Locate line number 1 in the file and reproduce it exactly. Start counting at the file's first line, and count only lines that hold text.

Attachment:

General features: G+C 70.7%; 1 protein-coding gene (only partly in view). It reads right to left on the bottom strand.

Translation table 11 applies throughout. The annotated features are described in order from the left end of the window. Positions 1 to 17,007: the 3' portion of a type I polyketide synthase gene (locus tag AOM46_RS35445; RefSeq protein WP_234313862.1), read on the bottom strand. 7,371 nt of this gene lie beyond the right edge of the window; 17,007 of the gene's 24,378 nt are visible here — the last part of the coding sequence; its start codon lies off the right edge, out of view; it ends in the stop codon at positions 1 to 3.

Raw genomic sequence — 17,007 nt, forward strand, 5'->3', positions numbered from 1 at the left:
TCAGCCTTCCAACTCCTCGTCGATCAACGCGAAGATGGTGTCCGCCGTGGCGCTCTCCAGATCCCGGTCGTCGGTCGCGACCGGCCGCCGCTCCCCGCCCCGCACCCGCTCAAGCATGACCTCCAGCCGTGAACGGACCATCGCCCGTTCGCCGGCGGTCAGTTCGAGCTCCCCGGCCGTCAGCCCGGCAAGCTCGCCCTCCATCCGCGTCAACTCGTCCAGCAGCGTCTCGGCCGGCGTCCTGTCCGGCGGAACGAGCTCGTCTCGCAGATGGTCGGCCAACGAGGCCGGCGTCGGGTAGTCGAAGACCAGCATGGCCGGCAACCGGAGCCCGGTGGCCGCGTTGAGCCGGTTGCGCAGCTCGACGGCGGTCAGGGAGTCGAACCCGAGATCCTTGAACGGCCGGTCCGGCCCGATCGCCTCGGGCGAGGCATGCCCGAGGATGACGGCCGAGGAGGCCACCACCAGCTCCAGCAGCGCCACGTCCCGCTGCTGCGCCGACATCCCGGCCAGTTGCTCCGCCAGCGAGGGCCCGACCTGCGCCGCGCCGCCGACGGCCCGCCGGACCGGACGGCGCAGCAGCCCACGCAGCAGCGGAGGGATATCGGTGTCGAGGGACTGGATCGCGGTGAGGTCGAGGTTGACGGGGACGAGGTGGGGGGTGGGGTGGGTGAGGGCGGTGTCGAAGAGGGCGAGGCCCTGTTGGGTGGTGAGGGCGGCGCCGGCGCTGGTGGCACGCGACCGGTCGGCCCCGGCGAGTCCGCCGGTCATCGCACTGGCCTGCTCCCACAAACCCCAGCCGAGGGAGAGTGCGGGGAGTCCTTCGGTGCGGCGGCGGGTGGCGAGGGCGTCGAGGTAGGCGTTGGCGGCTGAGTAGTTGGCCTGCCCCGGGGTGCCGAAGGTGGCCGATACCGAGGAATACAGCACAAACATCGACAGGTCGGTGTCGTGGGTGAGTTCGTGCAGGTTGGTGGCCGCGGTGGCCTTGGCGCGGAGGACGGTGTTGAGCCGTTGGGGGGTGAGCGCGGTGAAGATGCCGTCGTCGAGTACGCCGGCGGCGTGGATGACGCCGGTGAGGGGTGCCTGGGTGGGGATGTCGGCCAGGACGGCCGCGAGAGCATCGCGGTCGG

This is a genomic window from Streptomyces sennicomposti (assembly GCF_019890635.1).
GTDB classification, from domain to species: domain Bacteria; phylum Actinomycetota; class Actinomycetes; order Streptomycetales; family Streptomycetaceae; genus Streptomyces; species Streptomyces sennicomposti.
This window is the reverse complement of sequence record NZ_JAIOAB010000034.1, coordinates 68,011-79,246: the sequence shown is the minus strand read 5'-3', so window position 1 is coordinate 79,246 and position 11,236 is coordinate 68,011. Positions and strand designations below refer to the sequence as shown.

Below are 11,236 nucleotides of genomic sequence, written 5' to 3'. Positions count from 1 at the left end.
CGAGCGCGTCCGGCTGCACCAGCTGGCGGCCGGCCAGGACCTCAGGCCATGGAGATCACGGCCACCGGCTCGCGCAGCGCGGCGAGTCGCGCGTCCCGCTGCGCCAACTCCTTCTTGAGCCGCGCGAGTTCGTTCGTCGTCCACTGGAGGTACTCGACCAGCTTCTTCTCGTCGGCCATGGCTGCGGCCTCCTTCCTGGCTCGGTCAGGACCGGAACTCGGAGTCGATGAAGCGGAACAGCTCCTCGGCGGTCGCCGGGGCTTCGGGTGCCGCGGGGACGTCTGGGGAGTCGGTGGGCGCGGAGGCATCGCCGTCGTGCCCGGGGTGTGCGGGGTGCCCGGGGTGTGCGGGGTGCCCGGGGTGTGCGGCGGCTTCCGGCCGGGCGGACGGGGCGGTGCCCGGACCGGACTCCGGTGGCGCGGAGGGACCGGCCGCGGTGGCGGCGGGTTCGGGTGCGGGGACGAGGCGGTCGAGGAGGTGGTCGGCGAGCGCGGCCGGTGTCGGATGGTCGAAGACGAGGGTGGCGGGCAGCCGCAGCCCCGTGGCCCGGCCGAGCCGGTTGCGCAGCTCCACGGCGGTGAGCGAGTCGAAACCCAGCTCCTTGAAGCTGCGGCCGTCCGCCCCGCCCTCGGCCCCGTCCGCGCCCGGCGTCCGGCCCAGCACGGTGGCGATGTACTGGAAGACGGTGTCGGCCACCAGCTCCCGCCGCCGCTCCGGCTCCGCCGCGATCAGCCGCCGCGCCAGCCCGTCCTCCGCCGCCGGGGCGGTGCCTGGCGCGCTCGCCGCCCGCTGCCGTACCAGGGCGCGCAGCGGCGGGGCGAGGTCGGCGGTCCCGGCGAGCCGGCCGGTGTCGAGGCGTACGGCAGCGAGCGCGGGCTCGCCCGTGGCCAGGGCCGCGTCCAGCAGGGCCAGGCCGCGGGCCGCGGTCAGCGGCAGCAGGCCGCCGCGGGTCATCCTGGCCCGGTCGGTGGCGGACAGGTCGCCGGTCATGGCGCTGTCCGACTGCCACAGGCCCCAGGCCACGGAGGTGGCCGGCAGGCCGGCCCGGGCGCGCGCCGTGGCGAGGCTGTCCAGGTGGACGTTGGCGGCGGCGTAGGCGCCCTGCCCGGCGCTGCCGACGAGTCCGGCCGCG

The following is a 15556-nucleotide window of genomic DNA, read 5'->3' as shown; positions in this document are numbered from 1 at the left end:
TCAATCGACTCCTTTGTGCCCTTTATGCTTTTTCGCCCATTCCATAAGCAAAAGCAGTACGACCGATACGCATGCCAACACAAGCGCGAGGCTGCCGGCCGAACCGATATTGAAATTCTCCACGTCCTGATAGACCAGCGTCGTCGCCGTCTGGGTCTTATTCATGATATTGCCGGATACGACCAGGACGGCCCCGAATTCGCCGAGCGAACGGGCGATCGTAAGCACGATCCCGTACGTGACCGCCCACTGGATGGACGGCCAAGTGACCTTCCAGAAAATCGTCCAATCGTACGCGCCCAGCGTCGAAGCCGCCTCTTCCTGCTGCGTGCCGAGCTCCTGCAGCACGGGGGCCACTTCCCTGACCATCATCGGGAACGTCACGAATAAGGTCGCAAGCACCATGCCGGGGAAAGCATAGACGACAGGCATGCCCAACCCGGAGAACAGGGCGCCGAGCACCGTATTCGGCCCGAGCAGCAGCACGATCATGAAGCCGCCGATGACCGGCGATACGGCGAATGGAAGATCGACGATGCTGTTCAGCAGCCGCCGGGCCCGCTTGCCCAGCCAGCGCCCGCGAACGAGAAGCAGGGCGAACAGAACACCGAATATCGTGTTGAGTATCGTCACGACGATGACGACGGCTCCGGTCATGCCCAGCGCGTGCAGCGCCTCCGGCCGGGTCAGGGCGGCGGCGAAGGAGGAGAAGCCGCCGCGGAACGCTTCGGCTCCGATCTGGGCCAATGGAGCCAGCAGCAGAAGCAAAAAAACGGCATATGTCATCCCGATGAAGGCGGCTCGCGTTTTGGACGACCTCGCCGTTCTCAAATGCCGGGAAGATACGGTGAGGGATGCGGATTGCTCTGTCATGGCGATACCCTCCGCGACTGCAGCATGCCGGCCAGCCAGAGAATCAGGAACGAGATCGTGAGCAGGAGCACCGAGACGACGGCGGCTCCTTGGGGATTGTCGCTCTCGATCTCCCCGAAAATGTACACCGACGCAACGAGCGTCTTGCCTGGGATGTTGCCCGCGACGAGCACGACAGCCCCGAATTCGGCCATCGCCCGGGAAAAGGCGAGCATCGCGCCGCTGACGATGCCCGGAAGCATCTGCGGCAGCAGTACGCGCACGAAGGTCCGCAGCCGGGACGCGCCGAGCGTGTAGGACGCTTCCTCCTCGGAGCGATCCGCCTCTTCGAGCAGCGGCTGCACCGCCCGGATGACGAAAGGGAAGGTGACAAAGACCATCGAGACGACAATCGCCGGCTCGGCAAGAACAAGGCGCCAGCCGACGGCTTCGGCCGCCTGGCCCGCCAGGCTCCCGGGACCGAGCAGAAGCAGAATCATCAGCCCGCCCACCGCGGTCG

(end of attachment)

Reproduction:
General features: G+C 70.7%; 1 protein-coding gene (only partly in view). It reads right to left on the bottom strand.